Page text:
GoodHeart | Denbigh High School has big track and field dreams
Denbigh High School in May Pen, Clarendon, has big dreams of making it to the top-five of the Inter-Secondary School Sports Association (ISSA)/GraceKennedy Boys’ and Girls’ Championships, but like many other schools in rural Jamaica face challenges. For a number of years, the track and field programme at the institution has remained dormant, impacting the performance of the school’s athletes at competitive events. This is something Jeffrey Douglas, acting principal at Denbigh High, is eager to change and why he and the staff at the school are actively revamping the track and field programme.
“We are currently out of our competitive phase as we had taken a break and we are re-grouping. We paused to ensure that we could develop the quality students that [are] needed for these competitions. We have many talented students here at Denbigh School, so we had to ensure that we retained them in a structured programme so that they are not recruited by other dominant track and field schools,” Douglas said.
Douglas said there is a five-year track and field development programme that is currently being undertaken by a sports development co-ordinator who is being assisted by two other team members to ensure its success. The school is currently in its first year of this programme.
The current head of this programme, Erdean Willis, is confident that the school can become a track and field powerhouse within the next five years. At last year’s staging of Boys’ and Girls’ Championships, Denbigh High School sent a small team, and were successful in making it through the rounds to two final events. At the end of the championships, they gained a mere two points.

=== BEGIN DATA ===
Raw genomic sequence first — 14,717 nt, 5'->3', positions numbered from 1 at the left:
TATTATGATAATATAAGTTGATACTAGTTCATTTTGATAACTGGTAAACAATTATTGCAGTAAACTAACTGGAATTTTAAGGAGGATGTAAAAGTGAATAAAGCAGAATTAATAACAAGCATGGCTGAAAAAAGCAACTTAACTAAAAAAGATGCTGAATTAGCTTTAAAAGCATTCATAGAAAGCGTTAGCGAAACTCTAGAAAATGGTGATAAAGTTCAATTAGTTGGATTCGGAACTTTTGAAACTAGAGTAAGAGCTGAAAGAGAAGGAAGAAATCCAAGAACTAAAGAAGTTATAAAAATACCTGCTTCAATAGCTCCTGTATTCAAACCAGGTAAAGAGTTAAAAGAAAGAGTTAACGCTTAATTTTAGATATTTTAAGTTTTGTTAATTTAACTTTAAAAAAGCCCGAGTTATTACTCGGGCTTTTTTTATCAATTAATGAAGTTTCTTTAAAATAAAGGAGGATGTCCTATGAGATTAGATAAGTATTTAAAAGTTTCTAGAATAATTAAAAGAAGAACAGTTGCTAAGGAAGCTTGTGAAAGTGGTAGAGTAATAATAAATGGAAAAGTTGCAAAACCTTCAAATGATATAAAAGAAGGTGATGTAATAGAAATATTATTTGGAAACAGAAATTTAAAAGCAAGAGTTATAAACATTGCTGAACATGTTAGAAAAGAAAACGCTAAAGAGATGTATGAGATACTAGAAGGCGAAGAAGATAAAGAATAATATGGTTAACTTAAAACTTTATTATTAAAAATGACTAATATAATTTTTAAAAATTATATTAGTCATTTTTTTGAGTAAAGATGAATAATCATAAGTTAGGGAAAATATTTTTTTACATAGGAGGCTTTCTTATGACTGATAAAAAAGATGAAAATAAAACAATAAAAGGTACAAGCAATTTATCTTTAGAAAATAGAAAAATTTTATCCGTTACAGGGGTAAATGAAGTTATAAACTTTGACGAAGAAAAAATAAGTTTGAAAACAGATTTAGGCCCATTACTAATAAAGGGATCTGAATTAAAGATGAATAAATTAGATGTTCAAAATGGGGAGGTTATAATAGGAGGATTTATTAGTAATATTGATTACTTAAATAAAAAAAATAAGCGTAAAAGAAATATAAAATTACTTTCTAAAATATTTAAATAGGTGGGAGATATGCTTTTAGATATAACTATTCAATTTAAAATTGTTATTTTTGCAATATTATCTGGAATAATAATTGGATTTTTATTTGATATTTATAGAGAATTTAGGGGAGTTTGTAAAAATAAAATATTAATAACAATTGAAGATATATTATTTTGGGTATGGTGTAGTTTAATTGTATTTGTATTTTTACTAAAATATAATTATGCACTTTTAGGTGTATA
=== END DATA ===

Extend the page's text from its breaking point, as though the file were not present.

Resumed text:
NOT EXPECTING ANY MIRACLES
“This year we are sending a much larger team with over 30 students. This is three times the number we had last year. We are not expecting any miracles, however, if things go according to plan, we should get at least one medal,” Willis said.
“We are a young team and we are still developing. If we come away with a point that is a great accomplishment for us; a medal will be an icing on the cake,” he added.
According to the acting principal, the bulk of the team members are from grades seven to nine, with more senior members participating in mainly the field events. Some members will also compete in track events.
“There are high expectations from class three athlete Chanton White, and grade seven athlete Rayvon Blake, who have done quite well at varying development meets. Senior members of the team including the schools head boy, Jemario Facey, will be competing in the 800 metres,” Douglas said.
To aid in the school’s development programme, the school’s administration has assisted in ensuring that the students have access to a gym, that is fitted with weights for strength and conditioning throughout the season and have begun work on improving their field. They are hoping to secure assistance with the venture.
“The school’s field is also currently under rehabilitation as it is used by all sporting disciplines. We are putting in pipes, so even those students that are training for Champs have to do so elsewhere. This is a costly venture, and we really need some sponsorship to offset the costs,” Douglas said.
Students who are engaged in the track and field programme are also in need of accommodation when they train. Not all reside in Clarendon and the surrounding areas and the school does not have dorm facilities. Having the students close by as they train eases the burden on them, as such it is a key initiative for the school. According to Douglas, the monthly expenses to coordinate accommodation for the students has been draining the resources of the institution.
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